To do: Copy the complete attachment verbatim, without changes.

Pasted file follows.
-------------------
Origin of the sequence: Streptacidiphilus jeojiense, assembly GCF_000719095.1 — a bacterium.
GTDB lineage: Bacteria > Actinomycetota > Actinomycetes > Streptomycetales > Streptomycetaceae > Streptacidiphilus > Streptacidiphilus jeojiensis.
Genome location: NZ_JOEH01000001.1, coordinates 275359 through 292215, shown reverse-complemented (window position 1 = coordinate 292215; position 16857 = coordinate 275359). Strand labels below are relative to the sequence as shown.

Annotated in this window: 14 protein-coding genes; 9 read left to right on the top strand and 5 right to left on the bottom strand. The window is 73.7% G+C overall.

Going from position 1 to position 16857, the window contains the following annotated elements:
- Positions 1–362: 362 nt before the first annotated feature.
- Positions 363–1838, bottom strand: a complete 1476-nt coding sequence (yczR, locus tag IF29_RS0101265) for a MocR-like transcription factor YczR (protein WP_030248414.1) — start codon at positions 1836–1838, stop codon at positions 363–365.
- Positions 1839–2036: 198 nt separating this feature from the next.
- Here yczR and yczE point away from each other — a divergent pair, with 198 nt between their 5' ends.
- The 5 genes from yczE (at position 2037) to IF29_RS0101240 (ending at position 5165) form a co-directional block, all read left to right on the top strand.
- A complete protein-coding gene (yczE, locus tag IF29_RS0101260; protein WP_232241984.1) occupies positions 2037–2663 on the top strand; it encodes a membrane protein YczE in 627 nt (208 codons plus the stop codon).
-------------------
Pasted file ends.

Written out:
Origin of the sequence: Streptacidiphilus jeojiense, assembly GCF_000719095.1 — a bacterium.
GTDB lineage: Bacteria > Actinomycetota > Actinomycetes > Streptomycetales > Streptomycetaceae > Streptacidiphilus > Streptacidiphilus jeojiensis.
Genome location: NZ_JOEH01000001.1, coordinates 275359 through 292215, shown reverse-complemented (window position 1 = coordinate 292215; position 16857 = coordinate 275359). Strand labels below are relative to the sequence as shown.

Annotated in this window: 14 protein-coding genes; 9 read left to right on the top strand and 5 right to left on the bottom strand. The window is 73.7% G+C overall.

Going from position 1 to position 16857, the window contains the following annotated elements:
- Positions 1–362: 362 nt before the first annotated feature.
- Positions 363–1838, bottom strand: a complete 1476-nt coding sequence (yczR, locus tag IF29_RS0101265) for a MocR-like transcription factor YczR (protein WP_030248414.1) — start codon at positions 1836–1838, stop codon at positions 363–365.
- Positions 1839–2036: 198 nt separating this feature from the next.
- Here yczR and yczE point away from each other — a divergent pair, with 198 nt between their 5' ends.
- The 5 genes from yczE (at position 2037) to IF29_RS0101240 (ending at position 5165) form a co-directional block, all read left to right on the top strand.
- A complete protein-coding gene (yczE, locus tag IF29_RS0101260; protein WP_232241984.1) occupies positions 2037–2663 on the top strand; it encodes a membrane protein YczE in 627 nt (208 codons plus the stop codon).